Android is set to "explode" at the Consumer Electronics Show this week, with smartphones and tablet computers from Motorola, HTC and others out in force in Las Vegas.
2011 will be the year Google's Android operating system
"explodes" across the technosphere on smartphones, tablet computers
and other devices hardware manufacturers cook up.
Time for a level set: "Explodes," or some variation thereof, is
the dramatic euphemism people in the technology industry employ to proclaim
that a product is set for some super definitive growth. In this case, it's the
kind that blows RIM's BlackBerry and Apple's iOS smartphone platforms out of
Android fans will wince at the too-common use of the expression
"Android explodes." This is because it may be turned for mischievous
purposes to describe what an Android phone does when a user holds it up to his ear
or what an Android tablet does when a user swipes it with her fingers.
So "explodes" may be a tad rich a description, but if there is any
event that could signal that Android is ripe for hyper growth (Fortune
apparently doesn't see Android's rise to 23.5 percent of U.S. smartphone share
in 2010 as
"explosion" worthy), it's the 2011 Consumer Electronics Show. The
annual event commences in earnest Jan. 5 in Las Vegas.
eWEEK's Clint Boulton and Nicholas Kolakowski will be attending. Here is a
preview of a handful of Android-related announcements the reporters expect to
hear and see.
1) Motorola Android 3.0 Tablet
Motorola Dec. 20 issued
a video alluding to a tablet computer based on Google's
Android Honeycomb OS, which will be at least shown off at CES.
We believe Google Android honcho Andy Rubin teased
this tablet earlier in December, showing off the new 3D
Google Maps for Android.
An alternative to the sector-defining Apple iPad and Samsung's Galaxy Tab,
this will likely be a device to accompany Verizon Wireless' Droid line of
2) Samsung Galaxy Player
Speaking of Samsung, the company will likely make a few Android-related
announcements at CES, including a Google TV appliance and the Samsung Galaxy Player
The Galaxy Player runs Android 2.2; is powered by a 1GHz processor; and features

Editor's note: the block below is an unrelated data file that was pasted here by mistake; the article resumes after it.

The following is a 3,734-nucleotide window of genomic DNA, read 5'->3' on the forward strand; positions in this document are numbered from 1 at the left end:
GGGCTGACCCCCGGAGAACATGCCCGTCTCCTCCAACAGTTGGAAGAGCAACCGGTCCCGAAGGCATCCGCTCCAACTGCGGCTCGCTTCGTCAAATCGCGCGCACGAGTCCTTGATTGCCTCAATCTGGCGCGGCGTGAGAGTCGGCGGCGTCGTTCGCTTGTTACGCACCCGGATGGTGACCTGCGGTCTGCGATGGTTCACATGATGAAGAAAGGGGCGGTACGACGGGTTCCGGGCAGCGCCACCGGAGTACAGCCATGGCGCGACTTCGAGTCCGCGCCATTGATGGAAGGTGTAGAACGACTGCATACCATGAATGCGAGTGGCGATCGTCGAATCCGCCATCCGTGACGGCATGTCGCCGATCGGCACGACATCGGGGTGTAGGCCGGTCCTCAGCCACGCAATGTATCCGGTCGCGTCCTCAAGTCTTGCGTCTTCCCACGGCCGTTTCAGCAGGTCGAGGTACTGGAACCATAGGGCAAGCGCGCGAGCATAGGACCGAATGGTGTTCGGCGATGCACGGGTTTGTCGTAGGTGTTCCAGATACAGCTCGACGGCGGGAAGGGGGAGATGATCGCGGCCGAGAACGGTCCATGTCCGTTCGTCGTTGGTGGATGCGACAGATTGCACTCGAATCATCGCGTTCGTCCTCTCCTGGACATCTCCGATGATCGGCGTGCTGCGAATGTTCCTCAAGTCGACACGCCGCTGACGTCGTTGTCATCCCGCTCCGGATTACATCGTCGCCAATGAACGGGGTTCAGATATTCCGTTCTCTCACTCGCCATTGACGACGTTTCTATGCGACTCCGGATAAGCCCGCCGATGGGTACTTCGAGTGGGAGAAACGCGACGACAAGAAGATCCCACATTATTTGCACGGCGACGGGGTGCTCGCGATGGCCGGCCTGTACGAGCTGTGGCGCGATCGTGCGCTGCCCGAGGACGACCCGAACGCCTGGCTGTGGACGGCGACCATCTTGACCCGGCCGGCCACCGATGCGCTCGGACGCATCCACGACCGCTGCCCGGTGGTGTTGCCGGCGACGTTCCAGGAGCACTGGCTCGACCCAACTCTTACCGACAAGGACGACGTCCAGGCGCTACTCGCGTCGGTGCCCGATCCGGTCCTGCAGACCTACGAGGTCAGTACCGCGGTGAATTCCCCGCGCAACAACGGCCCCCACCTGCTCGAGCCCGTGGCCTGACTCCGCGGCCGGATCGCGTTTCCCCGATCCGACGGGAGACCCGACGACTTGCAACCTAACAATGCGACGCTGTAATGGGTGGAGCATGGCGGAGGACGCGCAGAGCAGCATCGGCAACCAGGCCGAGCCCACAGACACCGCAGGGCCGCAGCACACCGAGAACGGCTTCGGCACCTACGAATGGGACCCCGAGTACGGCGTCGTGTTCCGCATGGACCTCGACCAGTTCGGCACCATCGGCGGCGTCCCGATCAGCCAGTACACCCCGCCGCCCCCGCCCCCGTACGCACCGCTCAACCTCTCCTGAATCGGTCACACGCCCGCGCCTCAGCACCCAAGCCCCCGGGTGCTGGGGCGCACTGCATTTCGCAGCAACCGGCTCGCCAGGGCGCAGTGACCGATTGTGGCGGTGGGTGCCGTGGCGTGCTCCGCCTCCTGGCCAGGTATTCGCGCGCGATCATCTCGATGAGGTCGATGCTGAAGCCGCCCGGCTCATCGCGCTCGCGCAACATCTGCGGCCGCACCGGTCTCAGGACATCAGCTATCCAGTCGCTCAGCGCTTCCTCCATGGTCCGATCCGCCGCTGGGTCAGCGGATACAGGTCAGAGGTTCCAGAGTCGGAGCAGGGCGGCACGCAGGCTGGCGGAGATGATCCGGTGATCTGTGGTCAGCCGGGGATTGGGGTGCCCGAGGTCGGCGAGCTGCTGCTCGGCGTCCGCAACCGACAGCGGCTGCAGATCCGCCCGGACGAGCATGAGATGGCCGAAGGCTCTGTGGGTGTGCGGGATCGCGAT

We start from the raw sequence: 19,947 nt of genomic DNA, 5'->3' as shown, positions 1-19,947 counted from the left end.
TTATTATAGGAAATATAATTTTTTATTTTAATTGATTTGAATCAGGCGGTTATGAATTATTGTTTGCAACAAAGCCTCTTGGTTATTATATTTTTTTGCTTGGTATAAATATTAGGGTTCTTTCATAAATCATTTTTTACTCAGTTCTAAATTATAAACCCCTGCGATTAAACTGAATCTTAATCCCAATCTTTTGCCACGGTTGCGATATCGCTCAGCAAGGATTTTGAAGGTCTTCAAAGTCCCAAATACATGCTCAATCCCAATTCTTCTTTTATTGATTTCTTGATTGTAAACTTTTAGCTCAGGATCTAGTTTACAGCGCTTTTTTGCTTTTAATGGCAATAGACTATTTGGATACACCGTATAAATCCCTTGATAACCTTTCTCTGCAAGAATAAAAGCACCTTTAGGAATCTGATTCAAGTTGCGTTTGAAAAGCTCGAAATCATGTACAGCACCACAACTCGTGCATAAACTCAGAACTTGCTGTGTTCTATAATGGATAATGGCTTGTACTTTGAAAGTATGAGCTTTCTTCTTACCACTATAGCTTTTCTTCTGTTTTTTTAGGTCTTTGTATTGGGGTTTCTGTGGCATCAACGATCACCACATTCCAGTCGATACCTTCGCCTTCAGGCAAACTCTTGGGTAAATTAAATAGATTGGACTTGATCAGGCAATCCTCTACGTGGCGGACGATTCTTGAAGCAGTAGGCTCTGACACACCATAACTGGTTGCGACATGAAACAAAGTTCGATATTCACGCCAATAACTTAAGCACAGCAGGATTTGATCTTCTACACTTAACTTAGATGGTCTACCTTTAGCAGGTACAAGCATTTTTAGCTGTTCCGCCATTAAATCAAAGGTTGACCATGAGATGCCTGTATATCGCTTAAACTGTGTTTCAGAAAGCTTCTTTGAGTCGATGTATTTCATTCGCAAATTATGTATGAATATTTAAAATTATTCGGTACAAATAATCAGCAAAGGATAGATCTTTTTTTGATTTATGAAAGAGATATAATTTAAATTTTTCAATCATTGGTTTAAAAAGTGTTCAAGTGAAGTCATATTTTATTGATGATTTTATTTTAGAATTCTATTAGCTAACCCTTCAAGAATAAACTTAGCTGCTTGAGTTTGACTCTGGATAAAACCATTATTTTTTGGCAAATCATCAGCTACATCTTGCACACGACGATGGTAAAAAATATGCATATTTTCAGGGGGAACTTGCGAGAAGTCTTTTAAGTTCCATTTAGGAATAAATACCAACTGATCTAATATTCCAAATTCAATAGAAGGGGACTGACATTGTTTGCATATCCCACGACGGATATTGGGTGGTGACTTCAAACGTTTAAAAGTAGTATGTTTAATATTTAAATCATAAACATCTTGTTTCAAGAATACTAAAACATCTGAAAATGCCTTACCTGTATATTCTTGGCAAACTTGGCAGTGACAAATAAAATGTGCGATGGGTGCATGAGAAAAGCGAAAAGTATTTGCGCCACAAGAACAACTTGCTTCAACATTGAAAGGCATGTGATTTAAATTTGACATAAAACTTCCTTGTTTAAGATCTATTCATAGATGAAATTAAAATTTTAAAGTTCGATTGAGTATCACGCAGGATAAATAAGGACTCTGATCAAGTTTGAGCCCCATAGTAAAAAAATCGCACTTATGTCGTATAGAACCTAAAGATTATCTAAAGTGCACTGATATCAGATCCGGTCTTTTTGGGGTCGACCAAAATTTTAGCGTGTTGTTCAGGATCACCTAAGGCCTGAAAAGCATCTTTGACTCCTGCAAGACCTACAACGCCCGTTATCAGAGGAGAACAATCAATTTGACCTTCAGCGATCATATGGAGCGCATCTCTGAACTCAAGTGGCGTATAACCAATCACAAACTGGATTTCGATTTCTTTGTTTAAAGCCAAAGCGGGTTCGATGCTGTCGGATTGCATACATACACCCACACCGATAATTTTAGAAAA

a 4-inch LCD screen, SoundAlive audio enhancing technology, WiFi, Bluetooth
3.0, a 3.2-megapixel rear camera with a front-facing camera for video calling, GPS,
HD video playback and a microSD card slot.
The Galaxy Player could be for Google's Music what the iPod was for iTunes.
The Google TV bit should be bold considering rival TV makers reportedly bagged their launches
at Google's behest.
3) HTC Thunderbolt
The HTC Thunderbolt, pictured here
by Droid Life, will be the first 4G LTE device
from Verizon Wireless. The gorgeous gadget resembles Sprint's HTC
Evo 4G, complete with a 4.3-inch touch screen, front and rear-facing cameras,
and Google and Verizon branding.
Verizon CEO Ivan Seidenberg will keynote
CES, where he could well unveil the gadget
The Thunderbolt introduction at CES will beat or be accompanied by the 4G
Motorola smartphone eWEEK wrote about Dec. 22
based comments Verizon COO
John Stratton made to the Wall Street Journal.
4) HTC Shift 4G
While we're on the subject, it looks like Sprint is set to unveil the HTC
Evo Shift, the company's successor to the Evo 4G, on Jan. 9, the last day of
CES. Android Central spotted this Radio Shack sign announcing the price
at $149.99 after a
If the sign rings true, Sprint will have a nice counter to Verizon's
Thunderbolt and as-yet-anonymous 4G Motorola Droid gadget next week.
5) ViewSonic Tablets
Dow Jones reported
that ViewSonic will introduce a hybrid Android-based
smartphone/tablet that can support 4G wireless connections.
The device will feature a 4-inch screen and let people make phone calls.
Sounds a lot like the Dell Streak, which isn't good news for ViewSonic, but
we'll reserve judgment until and if we get our hands on the device in Vegas.
Have we forgotten any phones, tablets or other Android gadgets? Perhaps, but
these are the ones our sources put stock in, so that's how we're rolling with
our expectations heading into the show.
Stay tuned for the Android "explosion."
Alternatively, for some more bitter tastes to balance out the Android sugar,
read Kontra's rant on Android
, as well as Royal Pingdom's reprise treatise
on Android application market fragmentation.